Friday, April 9, 2010

Mobile, Wireless, and Ubiquitous Learning

As mobile and wireless technologies have improved then the potential for their use in ubiquitous learning techniques or u-learning, has been explored. It has become a trend in recent times for such technologies to become integrated into electronic learning practices allowing students the freedom to study anytime, anyplace, anywhere.

However, despite the maturity of mobile and wireless technology, there are still issues with the large amounts of data generated through such learning practices, a challenge which many systems simply cannot handle. The answer has been the development of Grid technology to provide a platform for not only delivering content but storing it as well. Wireless technologies such as WLAN, Bluetooth and RFID can be used for geographical and context services, while web technologies can be used to provide the content in a format compatible to the device in use.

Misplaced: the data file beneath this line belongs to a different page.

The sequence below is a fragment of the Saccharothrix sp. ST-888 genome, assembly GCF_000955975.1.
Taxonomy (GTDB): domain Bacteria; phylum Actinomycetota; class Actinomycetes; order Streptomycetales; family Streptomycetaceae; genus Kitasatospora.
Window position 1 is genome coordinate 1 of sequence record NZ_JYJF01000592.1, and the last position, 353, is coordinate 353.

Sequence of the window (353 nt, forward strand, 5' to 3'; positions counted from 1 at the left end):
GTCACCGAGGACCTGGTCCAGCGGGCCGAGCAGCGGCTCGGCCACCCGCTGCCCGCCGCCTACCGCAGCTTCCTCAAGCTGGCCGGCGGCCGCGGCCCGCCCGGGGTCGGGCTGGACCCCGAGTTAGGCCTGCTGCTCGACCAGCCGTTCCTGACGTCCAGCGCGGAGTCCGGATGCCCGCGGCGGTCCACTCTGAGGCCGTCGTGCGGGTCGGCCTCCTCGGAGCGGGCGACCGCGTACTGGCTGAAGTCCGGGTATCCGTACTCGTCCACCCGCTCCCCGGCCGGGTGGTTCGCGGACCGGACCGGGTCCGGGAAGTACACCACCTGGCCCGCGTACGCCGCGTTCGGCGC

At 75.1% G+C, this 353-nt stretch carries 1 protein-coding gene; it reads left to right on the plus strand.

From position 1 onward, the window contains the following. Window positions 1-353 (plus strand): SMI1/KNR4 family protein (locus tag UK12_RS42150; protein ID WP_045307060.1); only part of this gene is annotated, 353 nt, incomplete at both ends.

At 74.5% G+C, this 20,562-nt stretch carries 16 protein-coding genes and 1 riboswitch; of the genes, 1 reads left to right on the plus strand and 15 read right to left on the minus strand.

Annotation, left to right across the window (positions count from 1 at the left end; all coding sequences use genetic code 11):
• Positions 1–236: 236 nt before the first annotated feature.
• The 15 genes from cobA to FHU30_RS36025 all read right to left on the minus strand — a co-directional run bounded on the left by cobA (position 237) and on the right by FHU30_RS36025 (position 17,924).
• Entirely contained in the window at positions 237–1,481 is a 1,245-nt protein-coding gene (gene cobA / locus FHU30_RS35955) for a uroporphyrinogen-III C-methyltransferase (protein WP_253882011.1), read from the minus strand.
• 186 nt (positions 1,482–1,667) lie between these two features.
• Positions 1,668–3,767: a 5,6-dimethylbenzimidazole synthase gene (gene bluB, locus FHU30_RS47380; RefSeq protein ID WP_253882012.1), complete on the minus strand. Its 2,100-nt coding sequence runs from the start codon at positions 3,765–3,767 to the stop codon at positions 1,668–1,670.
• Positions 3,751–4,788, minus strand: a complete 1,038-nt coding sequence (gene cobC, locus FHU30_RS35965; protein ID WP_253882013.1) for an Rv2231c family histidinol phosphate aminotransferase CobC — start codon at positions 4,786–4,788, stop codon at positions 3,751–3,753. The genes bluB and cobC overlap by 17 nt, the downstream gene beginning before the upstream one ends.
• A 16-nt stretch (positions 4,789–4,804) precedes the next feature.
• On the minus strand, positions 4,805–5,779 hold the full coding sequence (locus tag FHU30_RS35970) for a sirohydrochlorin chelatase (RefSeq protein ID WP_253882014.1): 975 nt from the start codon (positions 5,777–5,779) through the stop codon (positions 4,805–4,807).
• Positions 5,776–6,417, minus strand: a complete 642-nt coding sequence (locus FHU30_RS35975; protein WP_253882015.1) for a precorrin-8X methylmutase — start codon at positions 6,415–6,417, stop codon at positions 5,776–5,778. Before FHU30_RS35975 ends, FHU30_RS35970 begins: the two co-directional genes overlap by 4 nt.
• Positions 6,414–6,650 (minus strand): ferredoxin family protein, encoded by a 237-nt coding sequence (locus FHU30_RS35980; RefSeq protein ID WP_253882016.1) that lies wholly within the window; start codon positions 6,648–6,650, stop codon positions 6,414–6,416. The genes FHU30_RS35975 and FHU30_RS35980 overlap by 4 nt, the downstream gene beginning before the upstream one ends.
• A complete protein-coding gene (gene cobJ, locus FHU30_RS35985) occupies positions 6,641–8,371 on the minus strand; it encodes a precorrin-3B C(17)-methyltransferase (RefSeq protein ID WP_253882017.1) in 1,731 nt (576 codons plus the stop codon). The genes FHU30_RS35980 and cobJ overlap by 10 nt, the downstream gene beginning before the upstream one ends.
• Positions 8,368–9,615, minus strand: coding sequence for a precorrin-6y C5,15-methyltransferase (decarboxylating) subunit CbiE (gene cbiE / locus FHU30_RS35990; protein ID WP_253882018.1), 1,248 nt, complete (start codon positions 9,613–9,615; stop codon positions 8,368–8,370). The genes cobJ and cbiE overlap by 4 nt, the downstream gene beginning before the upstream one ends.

In educational terms the adoption of mobile and wireless devices along with associated applications means there is a great opportunity to develop curriculum with a socially based learning and teaching aspect. These technologies can enable interaction away from the classroom and outside of the limitations of conventional desktop computers, giving students and teachers alike the ability to interact on a scale never used before.


  1. Mike

    I sense you have a background in network analysis (or I envy your network savvy-ness :) Good points about the storage concerns and compatibility issues. We still have some issues with our wireless connectivity so it is limited to an elite few basically because of the reasons you mentioned.


  2. I had a blackberry for roughly two weeks in the fall. I couldn't return it fast enough because the web connection was so slow and not as easy to use as the iTouch.

    You bring up an interesting point about interacting outside of the classroom. When I was in school we used an LMS for grades or posting assignments, but never for course engagement. This provides ample opportunities for instructors to continue class outside of required time, hopefully leading to deeper conversations for classtime.